Five years ago this month an ancient cemetery in a remote region of southerwestern Azerbaijan was wiped off the face of the earth. The unique and intricately carved tombstones of the cemetery known as khachkars, literally cross-stones in Armenian (the craftsmanship of which is a UNESCO Intangible Heritage tradition), were seen as the latest victims of the Armenian-Azerbaijani conflict materialized in the early 1990s war over the region of Nagorno-Karabakh. But their destruction was also a broader violation of human rights – not only against ethnic Armenians but all citizens of Azerbaijan who were denied a chance to explore and appreciate an often inconvenient history.

While the Karabakh war, ceased in 1994, destroyed thousands of lives and damaged cultural monuments on both sides (each side equally denying their own responsibility in the casualties), the destruction of the Djulfa cemetery in December 2005 was unique because it took place after the war in a region called Naxçivan (or Nakhichevan) where no skirmishes had taken place (and where ethnic Armenians live no longer). The deliberate destruction of Djulfa was more like a war against history: a calculated act of ruling out a future return of the Armenian heritage by denying its indigenous existence in the first place.

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Angola, Meet Secretary Clinton

Secretary of State Hillary Clinton arrived in Angola today on the latest stop of her seven nation tour. Our Country Specialist Jen Ziemke contributed these comments regarding issues Secretary Clinton will hopefully address in her meetings with President dos Santos.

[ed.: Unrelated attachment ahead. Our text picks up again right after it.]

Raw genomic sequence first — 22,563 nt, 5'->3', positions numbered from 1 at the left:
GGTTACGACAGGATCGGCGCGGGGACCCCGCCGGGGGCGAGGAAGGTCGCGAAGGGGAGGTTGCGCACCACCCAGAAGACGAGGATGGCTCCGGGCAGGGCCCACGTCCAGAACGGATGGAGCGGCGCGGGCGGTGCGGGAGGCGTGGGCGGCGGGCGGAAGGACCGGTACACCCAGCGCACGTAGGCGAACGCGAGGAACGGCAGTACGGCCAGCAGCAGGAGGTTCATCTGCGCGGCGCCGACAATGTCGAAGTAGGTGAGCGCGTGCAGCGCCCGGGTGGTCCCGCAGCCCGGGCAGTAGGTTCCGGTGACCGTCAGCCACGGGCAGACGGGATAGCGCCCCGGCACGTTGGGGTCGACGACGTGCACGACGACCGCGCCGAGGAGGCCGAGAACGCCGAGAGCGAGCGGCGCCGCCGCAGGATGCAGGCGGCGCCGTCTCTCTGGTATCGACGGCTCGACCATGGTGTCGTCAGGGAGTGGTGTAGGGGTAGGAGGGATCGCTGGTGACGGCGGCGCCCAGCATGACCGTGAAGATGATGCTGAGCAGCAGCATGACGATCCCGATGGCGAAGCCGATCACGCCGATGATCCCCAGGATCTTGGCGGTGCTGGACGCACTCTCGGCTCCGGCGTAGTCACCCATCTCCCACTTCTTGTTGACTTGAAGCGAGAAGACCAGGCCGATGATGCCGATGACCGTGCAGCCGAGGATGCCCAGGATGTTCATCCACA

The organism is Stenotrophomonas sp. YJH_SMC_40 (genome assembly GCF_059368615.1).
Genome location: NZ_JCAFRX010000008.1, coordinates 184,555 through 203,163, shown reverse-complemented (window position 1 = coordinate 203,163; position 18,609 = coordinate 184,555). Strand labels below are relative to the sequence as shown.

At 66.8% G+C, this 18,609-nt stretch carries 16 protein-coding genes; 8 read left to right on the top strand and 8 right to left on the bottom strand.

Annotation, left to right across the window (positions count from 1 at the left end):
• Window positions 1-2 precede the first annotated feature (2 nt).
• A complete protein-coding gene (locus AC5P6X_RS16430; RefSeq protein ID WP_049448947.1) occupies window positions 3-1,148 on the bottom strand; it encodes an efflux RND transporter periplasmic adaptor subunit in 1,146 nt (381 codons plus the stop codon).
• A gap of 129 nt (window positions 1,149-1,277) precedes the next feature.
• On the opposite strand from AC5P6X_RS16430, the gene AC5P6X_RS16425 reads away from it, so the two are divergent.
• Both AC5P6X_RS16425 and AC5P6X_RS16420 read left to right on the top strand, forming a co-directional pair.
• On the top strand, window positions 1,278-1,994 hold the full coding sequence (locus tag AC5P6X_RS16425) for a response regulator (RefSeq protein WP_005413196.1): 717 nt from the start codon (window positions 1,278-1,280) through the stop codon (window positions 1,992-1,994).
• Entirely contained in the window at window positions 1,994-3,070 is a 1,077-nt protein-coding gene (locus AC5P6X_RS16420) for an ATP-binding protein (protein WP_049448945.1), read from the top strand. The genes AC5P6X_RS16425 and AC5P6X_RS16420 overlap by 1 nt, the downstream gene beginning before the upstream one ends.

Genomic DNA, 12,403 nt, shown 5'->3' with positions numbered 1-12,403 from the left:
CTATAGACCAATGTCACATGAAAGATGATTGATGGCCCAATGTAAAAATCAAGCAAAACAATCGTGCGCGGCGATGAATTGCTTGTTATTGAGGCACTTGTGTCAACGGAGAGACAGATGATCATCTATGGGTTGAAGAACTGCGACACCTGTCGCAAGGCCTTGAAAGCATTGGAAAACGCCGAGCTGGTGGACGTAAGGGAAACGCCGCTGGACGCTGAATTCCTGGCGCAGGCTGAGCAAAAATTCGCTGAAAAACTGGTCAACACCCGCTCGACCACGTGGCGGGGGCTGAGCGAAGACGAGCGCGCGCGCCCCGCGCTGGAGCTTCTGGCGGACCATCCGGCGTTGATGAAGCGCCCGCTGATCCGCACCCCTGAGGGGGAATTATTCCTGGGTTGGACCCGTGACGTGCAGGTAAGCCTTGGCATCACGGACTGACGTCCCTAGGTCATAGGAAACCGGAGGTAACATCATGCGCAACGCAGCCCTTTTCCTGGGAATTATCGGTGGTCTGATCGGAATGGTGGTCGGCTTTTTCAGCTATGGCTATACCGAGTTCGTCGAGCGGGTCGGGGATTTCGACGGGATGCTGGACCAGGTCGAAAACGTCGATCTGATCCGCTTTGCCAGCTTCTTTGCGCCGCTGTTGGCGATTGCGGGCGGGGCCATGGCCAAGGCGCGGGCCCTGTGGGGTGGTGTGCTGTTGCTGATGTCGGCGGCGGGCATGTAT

Since 2001, Amnesty International has documented thousands of families forcibly evicted from various neighborhoods in the Angolan capital of Luanda in order to make room for public and private housing projects. These forced evictions were typically carried out without due process of law, including prior notification or consultation and the ability to dispute the evictions in a court of law. Nearly all of the evictions were accompanied by excessive use of force. Officials specifically targeted poor families who had little access to the means of securing their tenure. Angola is a party to the International Covenant on Economic, Social and Cultural Rights and should honor its obligations to ensure its citizen’s rights to an adequate standard of living are protected.

President Jose Eduardo dos Santos previously scheduled presidential elections for late 2009, but recent reports indicate these elections will be delayed again until at least 2010. Secretary Clinton must ensure that the US will be carefully monitoring the upcoming election process and demand that the elections to be held as soon as possible. Furthermore, President dos Santos must give all candidates and eligible parties equal access to media and campaigning and organizational resources, without fear of intimidation.

Whenever they take place, the elections will be the first presidential elections since 1992′s failed attempt that led to escalating violence and a resumption of civil war. The likelihood of violence is not as high as during that time, and it should be noted that in September 2008, legislative elections remained free from violence and were considered “generally credible.” Those elections, however, were marred by state-run media affording undue advantage to the incumbent party. Indeed the incumbent MPLA won over 80% of the vote.